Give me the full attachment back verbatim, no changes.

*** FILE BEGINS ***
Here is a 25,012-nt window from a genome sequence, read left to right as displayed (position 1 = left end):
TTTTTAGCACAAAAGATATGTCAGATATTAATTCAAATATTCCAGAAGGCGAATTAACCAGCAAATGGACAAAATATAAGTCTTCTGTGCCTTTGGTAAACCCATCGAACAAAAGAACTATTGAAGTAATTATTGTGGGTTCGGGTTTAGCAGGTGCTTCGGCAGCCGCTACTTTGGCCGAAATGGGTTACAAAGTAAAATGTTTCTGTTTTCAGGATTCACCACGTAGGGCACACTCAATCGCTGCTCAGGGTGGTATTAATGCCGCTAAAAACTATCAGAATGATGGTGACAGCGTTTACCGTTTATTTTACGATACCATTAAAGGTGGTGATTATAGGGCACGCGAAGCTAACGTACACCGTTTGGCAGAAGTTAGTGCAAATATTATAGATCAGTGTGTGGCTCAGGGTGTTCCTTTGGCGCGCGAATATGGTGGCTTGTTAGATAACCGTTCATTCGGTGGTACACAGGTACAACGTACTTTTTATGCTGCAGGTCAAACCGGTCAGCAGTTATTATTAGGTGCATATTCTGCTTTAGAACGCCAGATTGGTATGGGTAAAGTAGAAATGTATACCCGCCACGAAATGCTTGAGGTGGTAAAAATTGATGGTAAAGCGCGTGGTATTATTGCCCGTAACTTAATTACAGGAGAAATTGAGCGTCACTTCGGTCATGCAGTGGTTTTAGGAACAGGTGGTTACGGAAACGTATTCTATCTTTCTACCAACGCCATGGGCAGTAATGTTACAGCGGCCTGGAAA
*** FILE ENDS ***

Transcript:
Here is a 25,012-nt window from a genome sequence, read left to right as displayed (position 1 = left end):
TTTTTAGCACAAAAGATATGTCAGATATTAATTCAAATATTCCAGAAGGCGAATTAACCAGCAAATGGACAAAATATAAGTCTTCTGTGCCTTTGGTAAACCCATCGAACAAAAGAACTATTGAAGTAATTATTGTGGGTTCGGGTTTAGCAGGTGCTTCGGCAGCCGCTACTTTGGCCGAAATGGGTTACAAAGTAAAATGTTTCTGTTTTCAGGATTCACCACGTAGGGCACACTCAATCGCTGCTCAGGGTGGTATTAATGCCGCTAAAAACTATCAGAATGATGGTGACAGCGTTTACCGTTTATTTTACGATACCATTAAAGGTGGTGATTATAGGGCACGCGAAGCTAACGTACACCGTTTGGCAGAAGTTAGTGCAAATATTATAGATCAGTGTGTGGCTCAGGGTGTTCCTTTGGCGCGCGAATATGGTGGCTTGTTAGATAACCGTTCATTCGGTGGTACACAGGTACAACGTACTTTTTATGCTGCAGGTCAAACCGGTCAGCAGTTATTATTAGGTGCATATTCTGCTTTAGAACGCCAGATTGGTATGGGTAAAGTAGAAATGTATACCCGCCACGAAATGCTTGAGGTGGTAAAAATTGATGGTAAAGCGCGTGGTATTATTGCCCGTAACTTAATTACAGGAGAAATTGAGCGTCACTTCGGTCATGCAGTGGTTTTAGGAACAGGTGGTTACGGAAACGTATTCTATCTTTCTACCAACGCCATGGGCAGTAATGTTACAGCGGCCTGGAAA